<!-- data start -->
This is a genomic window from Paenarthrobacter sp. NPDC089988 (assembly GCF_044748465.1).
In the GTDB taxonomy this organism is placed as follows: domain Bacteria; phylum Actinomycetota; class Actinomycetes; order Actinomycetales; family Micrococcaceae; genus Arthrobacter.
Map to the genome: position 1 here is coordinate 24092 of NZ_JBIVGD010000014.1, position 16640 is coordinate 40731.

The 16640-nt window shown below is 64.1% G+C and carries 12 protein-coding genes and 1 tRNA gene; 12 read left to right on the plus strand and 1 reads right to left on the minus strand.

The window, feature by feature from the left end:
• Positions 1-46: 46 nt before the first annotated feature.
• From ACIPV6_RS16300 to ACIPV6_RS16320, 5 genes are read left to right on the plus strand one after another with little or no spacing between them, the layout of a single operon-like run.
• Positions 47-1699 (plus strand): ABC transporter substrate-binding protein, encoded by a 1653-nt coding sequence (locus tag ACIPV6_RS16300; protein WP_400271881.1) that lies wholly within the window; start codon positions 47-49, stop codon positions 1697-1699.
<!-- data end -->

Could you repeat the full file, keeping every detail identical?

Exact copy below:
This is a genomic window from Paenarthrobacter sp. NPDC089988 (assembly GCF_044748465.1).
In the GTDB taxonomy this organism is placed as follows: domain Bacteria; phylum Actinomycetota; class Actinomycetes; order Actinomycetales; family Micrococcaceae; genus Arthrobacter.
Map to the genome: position 1 here is coordinate 24092 of NZ_JBIVGD010000014.1, position 16640 is coordinate 40731.

The 16640-nt window shown below is 64.1% G+C and carries 12 protein-coding genes and 1 tRNA gene; 12 read left to right on the plus strand and 1 reads right to left on the minus strand.

The window, feature by feature from the left end:
• Positions 1-46: 46 nt before the first annotated feature.
• From ACIPV6_RS16300 to ACIPV6_RS16320, 5 genes are read left to right on the plus strand one after another with little or no spacing between them, the layout of a single operon-like run.
• Positions 47-1699 (plus strand): ABC transporter substrate-binding protein, encoded by a 1653-nt coding sequence (locus tag ACIPV6_RS16300; protein WP_400271881.1) that lies wholly within the window; start codon positions 47-49, stop codon positions 1697-1699.